• Purpose-built accommodation (most new units are around 13 square metres for an en-suite to 19-20 square metres for a studio) are likely to offer a sense of community to local students away from their homes or those who are overseas for the first time;
    • The accommodation is conducive for studying with 24-hour security; this helps to give parents a sense of reassurance about the safety of their children;
    • Some recognised operators include wi-fi, utility bills and even contents insurance, as part of the package, so that total outgoings are known in advance;
    • The strength of developer's marketing: the ability to pick and choose a unit with clear terms and conditions, floor plans, etc. before physically visiting the university is a definite marketing advantage for developers in persuading students to stay with them;
    • Recognised brand names such as Unite Students (74,000 beds), Upp (34,600), or iQ (28,000) promise and deliver a homogeneous unit with quality assurance;
    • The general affluence of the students’ parents may mean that the marginally higher rates for PBSA rent (typically 2% to 3% higher, with exceptions), when compared with other accommodation, may not be material to decision-making.

    Read also: Market Selection in Real Estate - RealVantage’s Approach

    Current ownership status

    With the continued increase in the participation of developers into the PBSA sector, the ownership ratios of the stock have changed and currently stand at:

    PBSA Sector Percentage
    University owned 46.7%
    Privately owned 53.3%

    Attraction to Investors

    Investments in the PBSA asset class in the U.K. has grown dramatically, with 58% of the reported total investment worth GBP17 billion from 2017 to 2019 originating from overseas. Asian money, notably from Singapore, Thailand and China formed the bulk of foreign investment.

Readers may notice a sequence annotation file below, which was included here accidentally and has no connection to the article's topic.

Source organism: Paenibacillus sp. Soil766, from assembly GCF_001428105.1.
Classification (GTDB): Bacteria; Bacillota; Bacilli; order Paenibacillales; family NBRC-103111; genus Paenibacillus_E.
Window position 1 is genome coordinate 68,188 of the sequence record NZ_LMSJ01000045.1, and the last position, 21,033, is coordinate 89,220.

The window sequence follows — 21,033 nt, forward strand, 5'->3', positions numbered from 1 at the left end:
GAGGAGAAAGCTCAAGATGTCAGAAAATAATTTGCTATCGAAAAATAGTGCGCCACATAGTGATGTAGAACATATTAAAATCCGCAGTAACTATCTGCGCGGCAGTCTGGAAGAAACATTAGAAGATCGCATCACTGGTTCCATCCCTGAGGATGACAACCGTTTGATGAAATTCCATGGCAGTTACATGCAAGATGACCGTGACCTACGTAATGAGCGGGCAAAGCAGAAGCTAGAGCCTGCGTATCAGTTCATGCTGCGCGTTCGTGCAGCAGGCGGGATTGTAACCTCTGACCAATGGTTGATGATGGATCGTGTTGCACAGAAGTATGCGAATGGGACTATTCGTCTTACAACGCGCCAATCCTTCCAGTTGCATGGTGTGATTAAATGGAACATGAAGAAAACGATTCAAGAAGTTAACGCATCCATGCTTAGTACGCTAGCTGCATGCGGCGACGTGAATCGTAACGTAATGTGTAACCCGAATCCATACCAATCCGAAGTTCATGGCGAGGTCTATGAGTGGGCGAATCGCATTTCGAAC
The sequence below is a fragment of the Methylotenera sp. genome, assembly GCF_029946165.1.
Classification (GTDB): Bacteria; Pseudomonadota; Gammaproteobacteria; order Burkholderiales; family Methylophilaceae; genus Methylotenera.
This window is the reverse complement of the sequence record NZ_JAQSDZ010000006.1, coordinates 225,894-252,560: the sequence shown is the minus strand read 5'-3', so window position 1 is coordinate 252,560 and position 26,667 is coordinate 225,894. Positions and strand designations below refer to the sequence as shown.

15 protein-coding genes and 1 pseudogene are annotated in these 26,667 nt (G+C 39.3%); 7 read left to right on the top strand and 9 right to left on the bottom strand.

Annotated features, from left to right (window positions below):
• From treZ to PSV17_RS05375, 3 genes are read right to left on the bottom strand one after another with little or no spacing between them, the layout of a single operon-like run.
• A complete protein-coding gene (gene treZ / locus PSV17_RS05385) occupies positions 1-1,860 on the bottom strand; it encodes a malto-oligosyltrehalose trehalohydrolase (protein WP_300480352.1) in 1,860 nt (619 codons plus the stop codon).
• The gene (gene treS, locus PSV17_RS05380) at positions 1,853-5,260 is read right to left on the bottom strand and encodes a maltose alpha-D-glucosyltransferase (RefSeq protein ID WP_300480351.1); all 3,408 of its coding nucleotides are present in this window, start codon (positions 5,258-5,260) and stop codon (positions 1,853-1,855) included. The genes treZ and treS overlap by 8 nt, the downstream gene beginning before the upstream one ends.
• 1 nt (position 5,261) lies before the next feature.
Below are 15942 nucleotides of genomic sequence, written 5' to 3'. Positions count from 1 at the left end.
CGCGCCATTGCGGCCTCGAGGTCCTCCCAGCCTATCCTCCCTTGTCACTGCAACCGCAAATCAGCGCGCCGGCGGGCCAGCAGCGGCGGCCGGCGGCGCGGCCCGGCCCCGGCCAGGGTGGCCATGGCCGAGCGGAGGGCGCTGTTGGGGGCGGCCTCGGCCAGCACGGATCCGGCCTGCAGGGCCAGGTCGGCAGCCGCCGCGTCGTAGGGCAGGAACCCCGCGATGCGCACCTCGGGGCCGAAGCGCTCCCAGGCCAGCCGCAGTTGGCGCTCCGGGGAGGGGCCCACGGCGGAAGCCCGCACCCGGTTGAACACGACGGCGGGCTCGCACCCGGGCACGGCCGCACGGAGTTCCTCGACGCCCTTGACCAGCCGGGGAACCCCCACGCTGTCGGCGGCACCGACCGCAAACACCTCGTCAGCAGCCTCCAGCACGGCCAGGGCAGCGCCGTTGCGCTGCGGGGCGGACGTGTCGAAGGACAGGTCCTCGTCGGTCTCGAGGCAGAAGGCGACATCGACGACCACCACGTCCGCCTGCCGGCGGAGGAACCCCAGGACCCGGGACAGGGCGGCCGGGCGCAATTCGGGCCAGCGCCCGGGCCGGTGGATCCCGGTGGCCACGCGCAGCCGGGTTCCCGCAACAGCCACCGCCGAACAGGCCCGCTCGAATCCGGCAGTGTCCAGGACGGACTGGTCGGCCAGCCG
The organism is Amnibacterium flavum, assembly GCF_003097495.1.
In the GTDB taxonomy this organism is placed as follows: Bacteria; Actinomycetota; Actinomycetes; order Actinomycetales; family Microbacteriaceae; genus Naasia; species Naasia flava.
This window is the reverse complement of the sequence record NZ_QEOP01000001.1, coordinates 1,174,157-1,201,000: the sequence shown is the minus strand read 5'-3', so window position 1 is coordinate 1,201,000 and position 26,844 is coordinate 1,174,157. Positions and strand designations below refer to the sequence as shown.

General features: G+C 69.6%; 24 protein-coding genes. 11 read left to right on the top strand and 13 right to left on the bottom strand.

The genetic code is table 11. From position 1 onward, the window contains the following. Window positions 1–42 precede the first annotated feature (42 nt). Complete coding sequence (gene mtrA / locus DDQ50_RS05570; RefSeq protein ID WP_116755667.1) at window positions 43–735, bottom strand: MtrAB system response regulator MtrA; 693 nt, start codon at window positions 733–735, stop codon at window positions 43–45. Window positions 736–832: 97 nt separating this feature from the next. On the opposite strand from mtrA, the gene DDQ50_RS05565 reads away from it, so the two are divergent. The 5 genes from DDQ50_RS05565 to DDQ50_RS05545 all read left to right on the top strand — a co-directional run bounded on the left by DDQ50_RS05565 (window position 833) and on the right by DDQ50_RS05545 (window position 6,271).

For developers, the attractions of PBSA are fairly obvious; these are:

    • Secure, recurring income streams;
    • A clear shortfall in supply compared to demand near favoured universities;
    • A growing market for students from affluent families to study in the U.K. (particularly from China, India, Canada, the U.S. and Nigeria);
    • Even though yields have been compressed over the last few years, prime regional yields can be between 5% to 6% (although the yield tends to be lower in London, at 3.75%);
    • Returns are predicated on occupancy by students for term time but there may be possibilities for additional income over the summer months from conferences, events or even leisure travellers;
    • Since a number of new developments in or near larger cities now embrace PBSAs as part of mixed-use or multi-use schemes, there may be other amenities afforded near PBSAs, such as a retail centre or hotel, or even a residential tower which can produce other income streams for developers and owners, within the complex.

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    Notable recent transactions and major players

    The growth in supply has been driven by the strength of investor demand, with over GBP4 billion of PBSAs traded in 2019, trending above the five-year average. Much of this activity was due to Unite Students PLC acquiring Liberty.

    Investment flows into UK purpose-built student accommodation by origin of capital
    Source: Savills

    2020 will represent a new high in terms of PBSA investment activity. In May 2020, Blackstone acquired iQ Student Accommodation in a GBP4.66 billion deal. This transaction alone is worth more than all the PBSA stock traded from 2016 to 2018.

    2019 also witnessed the arrival of further new entrants to the market, notably DWS with their acquisition of Kelaty House in London and the Vita Student portfolio. This helps to demonstrate the continued attractiveness of the U.K. PBSA sector to global investors, even in an environment of political uncertainty.

    Indeed, two major fund-raising exercises have been held in 2020 with the Unite Group raising GBP300 million in June and Kinetic raising GBP100 million in July.

    Read also: Important Considerations when Buying Overseas Properties

    The outlook: a continued interest in PBSA

    The PBSA sector is likely to remain generally strong across the U.K. with a fundamental mismatch of both demand and supply. Once the pandemic abates and the uncertainty associated with Brexit dissipates, the sector is expected to continue to grow and outperform other market sectors.


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    Disclaimer: The information and/or documents contained in this article does not constitute financial advice and is meant for educational purposes. Please consult your financial advisor, accountant, and/or attorney before proceeding with any financial/real estate investments.